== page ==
Procedure and Analyses

Based on six executive tests, the participants were divided into an executively impaired group and an executively unimpaired group. The criteria for executive impairments were: a standard score of 1.5 SD below the normative mean on at least two of the executive tests or a standard score between 1 and 1.5 SD below the normative mean on at least four of these tests or a standard score of 1.5 SD below the normative mean on one executive test and a standard score between 1 and 1.5 SD below the normative mean on at least 2 of the remaining executive tests (Bertens et al., 2013).

For statistical analyses, IBM SPSS 20.0 was used. Alpha was set at 0.05 for all analyses and two-tailed tests were used. A multivariate analysis of variance (general linear model) was performed to compare the performance on the MSET between the two groups (executively impaired, executively intact), with both the raw and adapted MSET scores as dependent variables. To compare the demographic characteristics between the groups, t-tests or nonparametric tests for nominal or ordinal variables (sex distribution and education level) were conducted. To control for possible effects of demographic differences, a multivariate analysis of covariance was performed when applicable.

The discriminative value of the MSET for executive deficits was evaluated by calculating receiver operating characteristic (ROC) curves for both the raw score and the adapted score separately. The area under the curve (AUC) indicates the discriminative power of the test, which varies between 0.5 (no discriminative power) and 1.0 (maximum discriminative power). Within this analysis, an optimal cut-off point was determined, fulfilling the criteria of a good sensitivity (>80%) and an acceptable specificity (>60%) rate (see Blake, McKinney, Treece, Lee, & Lincoln, 2002; Kessels, Mimpen, Melis, & Olde Rikkert, 2009; Oosterman, Molenveld, Olde Rikkert, & Kessels, 2010).

To examine the convergent validity of the MSET and the other executive tests, Pearson correlation coefficients (r) were calculated between both the raw and the adapted scores of the MSET and the other executive tests. For this analysis, the scores of the other executive tests were expressed in raw scores, with higher scores indicating better test performance. For this reason, the scores on the Brixton were expressed in number of correct items instead of errors, whereas the scores on the Go/No-go task were multiplied by −1.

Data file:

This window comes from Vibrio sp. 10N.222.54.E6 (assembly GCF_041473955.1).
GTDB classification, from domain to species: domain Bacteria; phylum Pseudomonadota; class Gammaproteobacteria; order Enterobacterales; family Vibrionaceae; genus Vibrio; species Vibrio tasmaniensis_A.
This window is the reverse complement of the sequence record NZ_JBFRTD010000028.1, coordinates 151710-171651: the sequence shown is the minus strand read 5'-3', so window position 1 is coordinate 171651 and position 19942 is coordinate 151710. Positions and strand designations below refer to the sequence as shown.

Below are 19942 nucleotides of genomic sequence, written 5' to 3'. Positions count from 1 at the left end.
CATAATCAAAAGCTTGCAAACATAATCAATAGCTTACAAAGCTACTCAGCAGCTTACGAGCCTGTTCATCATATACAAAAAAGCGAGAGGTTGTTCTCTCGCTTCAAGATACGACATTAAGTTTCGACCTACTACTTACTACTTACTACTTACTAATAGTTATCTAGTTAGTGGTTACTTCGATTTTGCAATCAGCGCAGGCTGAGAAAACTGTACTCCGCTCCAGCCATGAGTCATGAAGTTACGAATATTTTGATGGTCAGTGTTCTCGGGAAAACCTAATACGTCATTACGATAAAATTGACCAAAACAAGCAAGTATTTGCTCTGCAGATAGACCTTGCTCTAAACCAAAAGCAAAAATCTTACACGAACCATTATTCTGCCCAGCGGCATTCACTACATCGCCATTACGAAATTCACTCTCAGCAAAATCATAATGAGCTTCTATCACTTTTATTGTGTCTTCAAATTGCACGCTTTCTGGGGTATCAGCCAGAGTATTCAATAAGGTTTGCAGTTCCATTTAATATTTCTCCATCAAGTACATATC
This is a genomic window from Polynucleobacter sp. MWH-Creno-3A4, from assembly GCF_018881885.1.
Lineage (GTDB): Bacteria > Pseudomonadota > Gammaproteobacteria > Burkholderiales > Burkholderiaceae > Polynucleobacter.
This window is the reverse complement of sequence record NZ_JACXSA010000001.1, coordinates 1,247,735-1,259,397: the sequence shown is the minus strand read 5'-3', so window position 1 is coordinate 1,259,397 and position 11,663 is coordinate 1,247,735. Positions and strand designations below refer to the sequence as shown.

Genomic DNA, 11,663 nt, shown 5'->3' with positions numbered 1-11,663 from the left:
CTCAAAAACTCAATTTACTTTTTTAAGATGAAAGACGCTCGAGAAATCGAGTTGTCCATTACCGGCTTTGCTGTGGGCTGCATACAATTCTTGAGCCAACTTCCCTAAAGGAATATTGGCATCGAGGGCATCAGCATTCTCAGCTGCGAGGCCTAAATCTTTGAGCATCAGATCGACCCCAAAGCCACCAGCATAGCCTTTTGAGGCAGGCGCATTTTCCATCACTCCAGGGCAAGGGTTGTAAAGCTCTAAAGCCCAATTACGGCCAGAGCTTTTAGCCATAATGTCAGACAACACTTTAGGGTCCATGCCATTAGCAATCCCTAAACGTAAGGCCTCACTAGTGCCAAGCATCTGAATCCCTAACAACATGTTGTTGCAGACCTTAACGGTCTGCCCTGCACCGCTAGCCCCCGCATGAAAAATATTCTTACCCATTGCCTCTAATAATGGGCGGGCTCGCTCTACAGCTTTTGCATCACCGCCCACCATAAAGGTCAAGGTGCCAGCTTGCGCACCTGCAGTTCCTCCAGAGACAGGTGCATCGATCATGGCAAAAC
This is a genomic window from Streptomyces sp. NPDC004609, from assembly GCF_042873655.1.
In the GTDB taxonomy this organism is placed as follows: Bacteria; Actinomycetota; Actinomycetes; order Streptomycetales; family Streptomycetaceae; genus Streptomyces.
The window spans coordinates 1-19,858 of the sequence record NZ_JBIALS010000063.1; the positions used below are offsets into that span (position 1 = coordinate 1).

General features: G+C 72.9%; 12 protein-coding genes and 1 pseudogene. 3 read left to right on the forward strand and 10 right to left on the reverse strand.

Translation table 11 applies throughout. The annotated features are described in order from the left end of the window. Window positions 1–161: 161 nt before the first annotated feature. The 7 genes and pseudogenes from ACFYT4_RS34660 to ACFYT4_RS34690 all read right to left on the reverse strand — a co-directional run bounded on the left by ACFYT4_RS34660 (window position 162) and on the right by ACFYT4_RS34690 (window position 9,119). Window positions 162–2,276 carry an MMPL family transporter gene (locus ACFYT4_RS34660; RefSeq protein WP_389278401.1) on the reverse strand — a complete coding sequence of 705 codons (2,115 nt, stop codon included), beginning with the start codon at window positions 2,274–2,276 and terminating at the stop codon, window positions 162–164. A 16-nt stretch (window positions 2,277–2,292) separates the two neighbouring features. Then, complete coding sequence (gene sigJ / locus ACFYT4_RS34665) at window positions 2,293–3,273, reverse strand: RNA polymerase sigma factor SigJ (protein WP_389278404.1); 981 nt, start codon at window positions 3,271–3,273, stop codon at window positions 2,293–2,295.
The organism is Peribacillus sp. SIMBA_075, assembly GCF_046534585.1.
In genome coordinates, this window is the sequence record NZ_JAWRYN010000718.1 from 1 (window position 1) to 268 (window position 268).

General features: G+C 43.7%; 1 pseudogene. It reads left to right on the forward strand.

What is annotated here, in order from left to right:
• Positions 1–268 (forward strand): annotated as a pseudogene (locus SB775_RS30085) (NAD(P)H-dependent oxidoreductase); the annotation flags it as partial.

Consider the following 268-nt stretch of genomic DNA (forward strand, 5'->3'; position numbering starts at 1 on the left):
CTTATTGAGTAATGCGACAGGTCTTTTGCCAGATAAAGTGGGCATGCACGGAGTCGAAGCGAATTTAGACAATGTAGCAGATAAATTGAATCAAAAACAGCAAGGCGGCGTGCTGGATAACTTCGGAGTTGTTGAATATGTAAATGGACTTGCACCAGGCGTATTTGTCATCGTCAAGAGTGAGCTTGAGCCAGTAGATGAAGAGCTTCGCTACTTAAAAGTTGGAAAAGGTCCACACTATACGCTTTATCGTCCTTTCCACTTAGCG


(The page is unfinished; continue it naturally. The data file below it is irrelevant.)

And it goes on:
Results

Based on the six executive tests, the participants were divided into an executively impaired group (N = 31) and an executively unimpaired group (N = 39). Intergroup comparisons showed no significant difference for age [t(68) = −1.36; p = .18], but a significant difference for education level (U = 336.00; p < .001) and years of education [t(68) = 3.26, p = .002]. No differences between the groups with respect to post onset time [t(42) = −0.97, p = .34] and sex distribution were present [χ²(1) = 0.62; p = .43].

Table 2 shows the MSET scores for both the executively impaired and unimpaired groups. Significant differences on the MSET scores between the executively impaired group and the executively unimpaired group were found [F(2, 67) = 6.30, p = .003], with the executively impaired group performing worse than the executively unimpaired group (i.e., as reflected by a lower raw score and a higher adapted score). These group differences were found for both the raw scores [F(1, 68) = 9.72, p = .003] with a moderate-to-large effect size (Cohen's d = 0.71) and the adapted MSET scoring method [F(1, 68) = 11.85, p = .001] with a moderate-to-large effect size (d = 0.79). As educational levels differed significantly between the groups, a multivariate analysis of covariance was conducted with education level as covariate. This analysis showed that education level [F(2, 66) = 1.11, p = .34] did not contribute significantly, and the overall group differences remained statistically significant [F(2, 66) = 7.20, p = .001].